Hofer said problems arise when these electronic conversations enter "regulatory" territory: Parents reminding their student about assignments, making course schedule decisions, monitoring posts on Facebook or telling the child how to handle basic conundrums of life, from questions about washing machine settings to trouble with professors.

The immediacy of today's technology can also chip away at self-reliance, Hofer said. While past generations would call home on the weekend and review the events of the week, students are now able to call or text for feedback in the midst of a crisis. Hofer found that students often go straight to their parents rather than figuring out solutions or handling the emotional fallout on their own, as they would have been forced to do in previous years.

Another problem dips into academic dishonesty: Hofer said one in five students reported having their parents edit their papers online, a practice that might violate the honor codes of many colleges and universities. While helping a child with a paper at the kitchen table in junior high or high school might be appropriate, sending a paper back and forth for editing can amount to the parent doing all the work, which means the student isn't learning to do it alone, Hofer said.

She recommends parents shift conversations to helping students learn how to make the decision or solve the problem rather than giving answers, a practice that must start when the student is an adolescent living at home.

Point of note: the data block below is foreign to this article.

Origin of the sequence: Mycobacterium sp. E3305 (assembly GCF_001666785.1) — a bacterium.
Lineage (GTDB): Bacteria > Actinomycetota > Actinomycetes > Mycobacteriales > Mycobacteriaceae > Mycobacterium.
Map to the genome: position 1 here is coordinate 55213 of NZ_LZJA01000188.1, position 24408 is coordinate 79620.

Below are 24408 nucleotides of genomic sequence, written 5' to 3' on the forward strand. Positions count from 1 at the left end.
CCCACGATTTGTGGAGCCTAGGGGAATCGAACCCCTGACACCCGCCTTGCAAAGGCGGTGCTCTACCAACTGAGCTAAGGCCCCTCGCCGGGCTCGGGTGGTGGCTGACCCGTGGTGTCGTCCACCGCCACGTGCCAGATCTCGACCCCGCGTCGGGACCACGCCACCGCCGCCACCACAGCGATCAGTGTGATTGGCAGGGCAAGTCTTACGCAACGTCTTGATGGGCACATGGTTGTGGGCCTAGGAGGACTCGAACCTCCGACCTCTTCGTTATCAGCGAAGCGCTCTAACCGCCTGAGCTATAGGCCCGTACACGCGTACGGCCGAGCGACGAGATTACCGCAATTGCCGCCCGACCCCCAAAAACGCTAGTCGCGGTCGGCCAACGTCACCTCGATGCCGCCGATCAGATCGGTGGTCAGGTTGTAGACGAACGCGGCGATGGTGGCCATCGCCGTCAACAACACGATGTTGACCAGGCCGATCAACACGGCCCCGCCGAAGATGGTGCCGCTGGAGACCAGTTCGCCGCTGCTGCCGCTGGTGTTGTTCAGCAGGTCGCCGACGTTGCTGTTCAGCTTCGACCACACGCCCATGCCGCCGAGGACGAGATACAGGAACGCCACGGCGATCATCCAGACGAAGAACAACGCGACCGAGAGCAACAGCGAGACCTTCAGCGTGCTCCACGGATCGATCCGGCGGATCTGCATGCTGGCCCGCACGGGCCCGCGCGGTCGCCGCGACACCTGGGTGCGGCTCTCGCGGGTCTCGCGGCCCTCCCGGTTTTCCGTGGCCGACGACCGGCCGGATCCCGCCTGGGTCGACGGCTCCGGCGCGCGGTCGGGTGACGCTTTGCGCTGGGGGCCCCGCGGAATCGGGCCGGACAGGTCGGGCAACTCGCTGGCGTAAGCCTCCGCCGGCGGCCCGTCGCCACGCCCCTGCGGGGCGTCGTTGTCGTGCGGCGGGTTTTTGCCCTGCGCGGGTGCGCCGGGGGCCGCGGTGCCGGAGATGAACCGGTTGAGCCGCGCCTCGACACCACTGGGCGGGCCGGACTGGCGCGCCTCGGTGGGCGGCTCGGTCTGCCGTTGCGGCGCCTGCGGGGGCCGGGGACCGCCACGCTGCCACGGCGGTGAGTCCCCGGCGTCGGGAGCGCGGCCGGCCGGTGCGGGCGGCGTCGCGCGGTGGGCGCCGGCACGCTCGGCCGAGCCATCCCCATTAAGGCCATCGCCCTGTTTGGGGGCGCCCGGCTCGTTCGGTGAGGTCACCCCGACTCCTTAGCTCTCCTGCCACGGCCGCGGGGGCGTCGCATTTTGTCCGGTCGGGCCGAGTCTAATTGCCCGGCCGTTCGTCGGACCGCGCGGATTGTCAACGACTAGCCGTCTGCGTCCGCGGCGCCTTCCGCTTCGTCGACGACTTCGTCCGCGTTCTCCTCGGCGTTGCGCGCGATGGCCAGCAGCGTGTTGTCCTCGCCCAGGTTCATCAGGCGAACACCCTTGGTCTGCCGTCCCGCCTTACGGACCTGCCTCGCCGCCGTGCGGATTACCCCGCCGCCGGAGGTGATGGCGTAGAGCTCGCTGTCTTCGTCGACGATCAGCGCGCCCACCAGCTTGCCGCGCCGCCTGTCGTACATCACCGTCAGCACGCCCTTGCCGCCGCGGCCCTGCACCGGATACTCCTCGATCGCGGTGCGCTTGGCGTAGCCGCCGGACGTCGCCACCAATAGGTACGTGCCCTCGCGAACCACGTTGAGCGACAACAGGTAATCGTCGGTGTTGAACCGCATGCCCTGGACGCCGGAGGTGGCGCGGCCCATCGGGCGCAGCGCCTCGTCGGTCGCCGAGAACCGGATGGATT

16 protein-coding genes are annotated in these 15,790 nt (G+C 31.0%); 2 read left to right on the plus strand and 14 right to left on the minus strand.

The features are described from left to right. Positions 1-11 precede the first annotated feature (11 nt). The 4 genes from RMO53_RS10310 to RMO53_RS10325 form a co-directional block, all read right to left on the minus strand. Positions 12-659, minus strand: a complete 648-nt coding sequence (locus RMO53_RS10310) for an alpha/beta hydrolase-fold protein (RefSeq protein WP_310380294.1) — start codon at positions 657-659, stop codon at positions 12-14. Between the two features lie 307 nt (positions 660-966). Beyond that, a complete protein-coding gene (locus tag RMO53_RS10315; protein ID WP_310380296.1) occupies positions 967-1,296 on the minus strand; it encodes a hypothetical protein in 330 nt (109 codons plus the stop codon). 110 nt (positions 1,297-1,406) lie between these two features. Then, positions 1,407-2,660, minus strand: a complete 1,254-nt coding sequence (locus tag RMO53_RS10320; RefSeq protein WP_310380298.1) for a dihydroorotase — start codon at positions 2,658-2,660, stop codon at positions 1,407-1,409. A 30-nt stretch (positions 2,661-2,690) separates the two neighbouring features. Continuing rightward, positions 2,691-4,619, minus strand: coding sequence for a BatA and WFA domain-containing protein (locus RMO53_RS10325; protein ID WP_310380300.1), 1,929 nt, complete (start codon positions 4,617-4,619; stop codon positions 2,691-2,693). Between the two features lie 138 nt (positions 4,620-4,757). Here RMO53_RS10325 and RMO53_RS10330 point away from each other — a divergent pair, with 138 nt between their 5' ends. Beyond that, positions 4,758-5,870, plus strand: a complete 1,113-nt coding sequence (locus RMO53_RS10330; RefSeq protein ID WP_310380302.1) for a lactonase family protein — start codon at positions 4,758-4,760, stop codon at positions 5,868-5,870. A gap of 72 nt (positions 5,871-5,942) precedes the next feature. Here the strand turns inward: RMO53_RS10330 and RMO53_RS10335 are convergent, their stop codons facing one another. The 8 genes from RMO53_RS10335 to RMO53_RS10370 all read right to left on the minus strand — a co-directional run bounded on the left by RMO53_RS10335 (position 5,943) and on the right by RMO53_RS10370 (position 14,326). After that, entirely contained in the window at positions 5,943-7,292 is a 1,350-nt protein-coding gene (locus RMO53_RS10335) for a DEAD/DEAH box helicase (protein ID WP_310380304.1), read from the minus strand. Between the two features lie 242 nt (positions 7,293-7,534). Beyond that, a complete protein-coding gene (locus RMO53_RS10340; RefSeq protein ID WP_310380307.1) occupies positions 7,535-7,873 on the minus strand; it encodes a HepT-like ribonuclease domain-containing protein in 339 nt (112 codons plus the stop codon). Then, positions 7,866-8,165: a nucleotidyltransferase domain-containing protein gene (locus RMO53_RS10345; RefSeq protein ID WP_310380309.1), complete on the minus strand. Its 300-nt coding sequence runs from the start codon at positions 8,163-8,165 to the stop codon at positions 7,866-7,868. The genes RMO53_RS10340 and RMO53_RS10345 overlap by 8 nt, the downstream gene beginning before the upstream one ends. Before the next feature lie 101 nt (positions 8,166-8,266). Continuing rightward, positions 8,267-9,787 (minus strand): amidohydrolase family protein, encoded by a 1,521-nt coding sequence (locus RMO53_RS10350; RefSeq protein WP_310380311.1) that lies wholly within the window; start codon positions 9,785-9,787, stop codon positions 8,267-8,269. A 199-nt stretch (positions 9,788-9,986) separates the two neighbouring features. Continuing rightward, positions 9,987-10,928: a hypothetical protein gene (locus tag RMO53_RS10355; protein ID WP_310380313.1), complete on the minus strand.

While technology has undoubtedly increased contact between parents and college students, Boyle cautions against overgeneralizations about whether this is a positive or negative trend because each student's needs are different. While he sees a danger in mixing "helicopter parenting" with the array of electronics available today, he can also that see more contact with parents might be helpful if a student is going through a tough time.

"It's certainly better than the alternative, which is no communication at all," Boyle said. "There's a valid role for parents to play in terms of a support system."

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But he does wonder if the onslaught of technology might be replacing quality communication with quantity. Boyle still has a box of letters his mother, who since passed away, sent him when he was a student at Northwestern University. He wonders if she would have written if they could have had a quick phone or text conversation as he walked to class along Sheridan Road.

As for the Matichaks, they disagree with the premise that more contact hinders a students' autonomy. Taylor Matichak says she's very independent: She might ask her mom's opinion about her coursework or class schedule, but that's just guidance she can accept or reject.

They also keep certain boundaries. While they might text and call one another, they don't email and they're not friends on Facebook, a medium they both believe should be reserved for Taylor Matichak and her peers.

Debbie Matichak, who wishes she had more communication with her parents during college, says she just likes to check in and know that Taylor's all right.

"I can help reinforce the decisions that she's making," Debbie Matichak said. "I know that she's OK, even though she's five hours away."